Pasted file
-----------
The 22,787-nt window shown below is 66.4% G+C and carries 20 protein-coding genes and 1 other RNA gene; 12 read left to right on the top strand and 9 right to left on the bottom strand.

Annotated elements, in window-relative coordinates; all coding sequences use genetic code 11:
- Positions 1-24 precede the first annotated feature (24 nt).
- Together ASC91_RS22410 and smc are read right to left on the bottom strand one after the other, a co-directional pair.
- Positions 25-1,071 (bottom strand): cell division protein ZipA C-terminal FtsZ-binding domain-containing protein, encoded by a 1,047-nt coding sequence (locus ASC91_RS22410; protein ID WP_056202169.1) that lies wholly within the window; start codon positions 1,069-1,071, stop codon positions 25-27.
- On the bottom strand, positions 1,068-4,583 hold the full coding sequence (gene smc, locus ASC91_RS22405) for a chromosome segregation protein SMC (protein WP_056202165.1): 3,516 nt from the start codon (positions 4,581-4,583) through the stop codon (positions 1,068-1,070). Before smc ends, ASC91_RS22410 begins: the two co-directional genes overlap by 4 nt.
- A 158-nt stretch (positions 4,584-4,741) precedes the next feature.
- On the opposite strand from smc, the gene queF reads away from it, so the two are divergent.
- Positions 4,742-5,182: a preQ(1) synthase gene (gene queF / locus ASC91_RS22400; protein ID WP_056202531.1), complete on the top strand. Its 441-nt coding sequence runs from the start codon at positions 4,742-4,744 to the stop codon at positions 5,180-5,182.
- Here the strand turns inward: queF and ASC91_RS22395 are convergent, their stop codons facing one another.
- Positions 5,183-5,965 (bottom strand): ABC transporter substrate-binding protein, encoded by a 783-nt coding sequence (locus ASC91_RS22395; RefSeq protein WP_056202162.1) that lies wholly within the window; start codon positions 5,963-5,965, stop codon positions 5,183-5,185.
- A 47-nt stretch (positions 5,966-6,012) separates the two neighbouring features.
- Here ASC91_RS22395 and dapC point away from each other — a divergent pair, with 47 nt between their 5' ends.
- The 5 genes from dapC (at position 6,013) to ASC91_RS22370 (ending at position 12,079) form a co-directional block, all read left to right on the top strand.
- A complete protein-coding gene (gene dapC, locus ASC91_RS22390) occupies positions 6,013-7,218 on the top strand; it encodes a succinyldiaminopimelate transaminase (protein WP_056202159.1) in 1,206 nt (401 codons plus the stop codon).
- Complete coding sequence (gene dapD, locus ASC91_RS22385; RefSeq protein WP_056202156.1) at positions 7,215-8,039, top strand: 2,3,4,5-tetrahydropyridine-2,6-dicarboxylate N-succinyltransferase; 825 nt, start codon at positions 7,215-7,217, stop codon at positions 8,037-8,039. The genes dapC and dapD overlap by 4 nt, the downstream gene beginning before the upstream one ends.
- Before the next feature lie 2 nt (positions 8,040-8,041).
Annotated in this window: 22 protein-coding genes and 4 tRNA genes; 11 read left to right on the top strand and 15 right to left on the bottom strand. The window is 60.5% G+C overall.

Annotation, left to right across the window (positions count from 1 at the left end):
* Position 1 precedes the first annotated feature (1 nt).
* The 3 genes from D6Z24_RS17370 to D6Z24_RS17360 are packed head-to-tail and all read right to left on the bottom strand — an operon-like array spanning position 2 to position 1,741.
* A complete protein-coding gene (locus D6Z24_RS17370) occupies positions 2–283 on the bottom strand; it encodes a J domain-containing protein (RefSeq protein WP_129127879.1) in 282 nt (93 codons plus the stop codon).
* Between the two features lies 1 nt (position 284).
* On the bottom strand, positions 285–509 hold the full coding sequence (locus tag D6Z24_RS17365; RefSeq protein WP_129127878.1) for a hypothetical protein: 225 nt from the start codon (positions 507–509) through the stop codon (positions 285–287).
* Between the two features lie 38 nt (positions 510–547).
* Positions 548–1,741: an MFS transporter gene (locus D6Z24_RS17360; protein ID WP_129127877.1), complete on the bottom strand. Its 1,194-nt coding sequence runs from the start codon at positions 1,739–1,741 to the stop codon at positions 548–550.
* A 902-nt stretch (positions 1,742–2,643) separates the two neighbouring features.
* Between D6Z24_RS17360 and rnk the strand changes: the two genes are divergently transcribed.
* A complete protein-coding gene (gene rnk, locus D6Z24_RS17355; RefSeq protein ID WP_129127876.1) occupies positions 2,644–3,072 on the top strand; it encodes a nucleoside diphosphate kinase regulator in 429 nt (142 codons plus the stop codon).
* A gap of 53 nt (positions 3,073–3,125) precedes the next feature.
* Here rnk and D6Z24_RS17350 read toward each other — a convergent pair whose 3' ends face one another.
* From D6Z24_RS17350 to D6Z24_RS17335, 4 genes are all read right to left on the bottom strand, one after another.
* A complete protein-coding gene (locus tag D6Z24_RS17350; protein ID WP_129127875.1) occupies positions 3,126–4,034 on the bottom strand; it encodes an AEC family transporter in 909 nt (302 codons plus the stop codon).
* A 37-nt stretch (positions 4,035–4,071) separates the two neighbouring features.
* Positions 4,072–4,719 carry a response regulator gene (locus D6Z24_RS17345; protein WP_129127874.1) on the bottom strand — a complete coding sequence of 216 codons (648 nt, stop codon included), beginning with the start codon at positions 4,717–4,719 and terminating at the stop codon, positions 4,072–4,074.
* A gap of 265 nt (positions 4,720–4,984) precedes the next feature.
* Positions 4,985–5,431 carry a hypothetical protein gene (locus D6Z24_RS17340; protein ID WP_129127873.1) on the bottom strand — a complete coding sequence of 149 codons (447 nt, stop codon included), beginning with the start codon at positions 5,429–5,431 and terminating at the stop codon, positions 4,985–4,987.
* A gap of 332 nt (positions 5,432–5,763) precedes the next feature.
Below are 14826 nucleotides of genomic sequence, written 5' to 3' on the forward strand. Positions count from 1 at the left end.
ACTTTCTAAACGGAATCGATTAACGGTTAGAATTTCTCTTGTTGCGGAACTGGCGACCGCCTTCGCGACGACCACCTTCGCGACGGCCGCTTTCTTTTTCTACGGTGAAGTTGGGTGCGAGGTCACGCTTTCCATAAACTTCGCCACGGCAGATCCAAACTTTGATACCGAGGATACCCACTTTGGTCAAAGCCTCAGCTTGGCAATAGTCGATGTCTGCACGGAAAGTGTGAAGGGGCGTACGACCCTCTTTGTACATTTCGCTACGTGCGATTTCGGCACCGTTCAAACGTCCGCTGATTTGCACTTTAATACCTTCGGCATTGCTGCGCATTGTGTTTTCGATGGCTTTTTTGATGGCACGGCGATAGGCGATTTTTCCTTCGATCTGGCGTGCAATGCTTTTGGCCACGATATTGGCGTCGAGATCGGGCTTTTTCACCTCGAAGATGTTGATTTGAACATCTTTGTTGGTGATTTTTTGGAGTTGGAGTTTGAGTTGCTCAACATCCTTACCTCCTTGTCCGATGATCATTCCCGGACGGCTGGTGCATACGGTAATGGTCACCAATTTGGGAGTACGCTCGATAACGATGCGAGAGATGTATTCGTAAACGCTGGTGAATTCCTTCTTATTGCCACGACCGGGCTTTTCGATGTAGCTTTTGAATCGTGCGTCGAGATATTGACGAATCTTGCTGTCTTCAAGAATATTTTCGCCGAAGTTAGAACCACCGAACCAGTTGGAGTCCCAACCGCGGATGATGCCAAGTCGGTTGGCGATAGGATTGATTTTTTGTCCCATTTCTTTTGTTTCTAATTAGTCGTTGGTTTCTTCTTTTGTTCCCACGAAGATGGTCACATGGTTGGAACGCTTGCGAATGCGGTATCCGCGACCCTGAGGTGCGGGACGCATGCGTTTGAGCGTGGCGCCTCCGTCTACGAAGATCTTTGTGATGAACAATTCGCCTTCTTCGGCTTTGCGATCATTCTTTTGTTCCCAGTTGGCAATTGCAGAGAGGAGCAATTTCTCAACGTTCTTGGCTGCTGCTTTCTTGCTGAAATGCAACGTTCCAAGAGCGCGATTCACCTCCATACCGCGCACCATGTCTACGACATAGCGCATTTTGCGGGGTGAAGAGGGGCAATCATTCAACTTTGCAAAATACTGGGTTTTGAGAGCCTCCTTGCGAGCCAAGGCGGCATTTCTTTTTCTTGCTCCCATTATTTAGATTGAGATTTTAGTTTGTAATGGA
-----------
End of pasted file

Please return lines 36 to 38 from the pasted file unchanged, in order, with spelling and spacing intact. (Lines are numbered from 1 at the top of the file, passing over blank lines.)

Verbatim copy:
* A gap of 265 nt (positions 4,720–4,984) precedes the next feature.
* Positions 4,985–5,431 carry a hypothetical protein gene (locus D6Z24_RS17340; protein ID WP_129127873.1) on the bottom strand — a complete coding sequence of 149 codons (447 nt, stop codon included), beginning with the start codon at positions 5,429–5,431 and terminating at the stop codon, positions 4,985–4,987.
* A gap of 332 nt (positions 5,432–5,763) precedes the next feature.